Good Deeds: We like people not for the favors they have done us but for the favors we have done them
Ben Franklin used this strategy to manipulate a political rival to become a friend by asking him for favors
"He that has once done you a kindness will be more ready to do you another than he whom you yourself have obliged" (Franklin, 1868/1900).
Bad Deeds: "There's nothing people can't contrive to praise or condemn and find justification for doing so." -Moliere, The Misanthrope
If we harm someone, this induces dissonance between our
action and our self-concept as a decent person.
To resolve this dissonance, we may derogate our victim.
JECKER & LANDY (1969)
Students participated in an intellectual contest that enabled
them to win a substantial sum of money
• Experimenter asked them to return money as favor to
experimenter (liked most)
• Secretary asked them to return money as favor to psychology department
• Not asked to return money (control group) (liked least)
Participants were then given an opportunity to rate the
There are many examples of this in the real world:
• Holocaust - economic struggles, blame the Jews, see Jews as less than human
• Vietnam War - "those aren't people; those are ietnamese"
• Abu Ghraib - fear of terrorism, dehumanization, unfair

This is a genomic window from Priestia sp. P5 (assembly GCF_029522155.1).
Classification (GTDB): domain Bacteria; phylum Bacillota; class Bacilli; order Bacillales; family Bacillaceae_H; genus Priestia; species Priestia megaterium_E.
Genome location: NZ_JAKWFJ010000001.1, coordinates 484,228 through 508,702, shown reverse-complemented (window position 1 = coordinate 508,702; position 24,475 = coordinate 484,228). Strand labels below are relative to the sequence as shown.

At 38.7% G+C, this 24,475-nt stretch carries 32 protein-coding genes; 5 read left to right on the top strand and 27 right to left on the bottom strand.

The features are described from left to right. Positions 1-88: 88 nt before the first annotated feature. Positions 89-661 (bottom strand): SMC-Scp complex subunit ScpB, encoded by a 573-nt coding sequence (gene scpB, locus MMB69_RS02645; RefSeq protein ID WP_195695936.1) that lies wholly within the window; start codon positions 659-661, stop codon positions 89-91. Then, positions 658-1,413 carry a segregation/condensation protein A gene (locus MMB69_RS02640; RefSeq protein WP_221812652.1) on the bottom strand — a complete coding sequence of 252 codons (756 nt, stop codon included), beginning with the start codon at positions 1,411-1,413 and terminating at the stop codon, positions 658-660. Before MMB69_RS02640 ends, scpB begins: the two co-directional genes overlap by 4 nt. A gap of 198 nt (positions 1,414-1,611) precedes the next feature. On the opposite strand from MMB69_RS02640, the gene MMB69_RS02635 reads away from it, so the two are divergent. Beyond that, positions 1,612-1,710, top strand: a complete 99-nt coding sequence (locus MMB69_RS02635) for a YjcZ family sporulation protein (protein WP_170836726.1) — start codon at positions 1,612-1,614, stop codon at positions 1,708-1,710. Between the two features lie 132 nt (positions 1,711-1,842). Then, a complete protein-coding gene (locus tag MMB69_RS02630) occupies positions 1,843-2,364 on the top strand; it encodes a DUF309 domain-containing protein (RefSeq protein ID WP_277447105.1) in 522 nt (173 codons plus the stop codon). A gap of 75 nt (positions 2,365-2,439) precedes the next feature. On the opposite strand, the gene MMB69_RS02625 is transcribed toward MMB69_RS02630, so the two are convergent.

treatment of prisoners (torture)
How do you think terrorists justify their behavior?
• Do they see Americans as less than human?
• Religious struggles, struggle for power, they think we are in the way, easiest thing to do is dehumanize Americans, Israelis
DAVIS & JONES (1960)
Induced students to insult a confederate to his face
After doing so (but not before), they found him less attractive
Implications - once we engage in a negative act, we will
attempt to rationalize our behavior (e.g., Vietnam War - My
Lai massacre of innocent civilians)
BERSHEID, BOYE, & WALSTER (1968)
Had participants deliver a shock to a confederate who would or would not have a chance to retaliate
Only those "victims" who could not retaliate were derogated
Implications - prisoners can't retaliate, more likely to be
derogated/dehumanized (e.g., Abu Ghraib)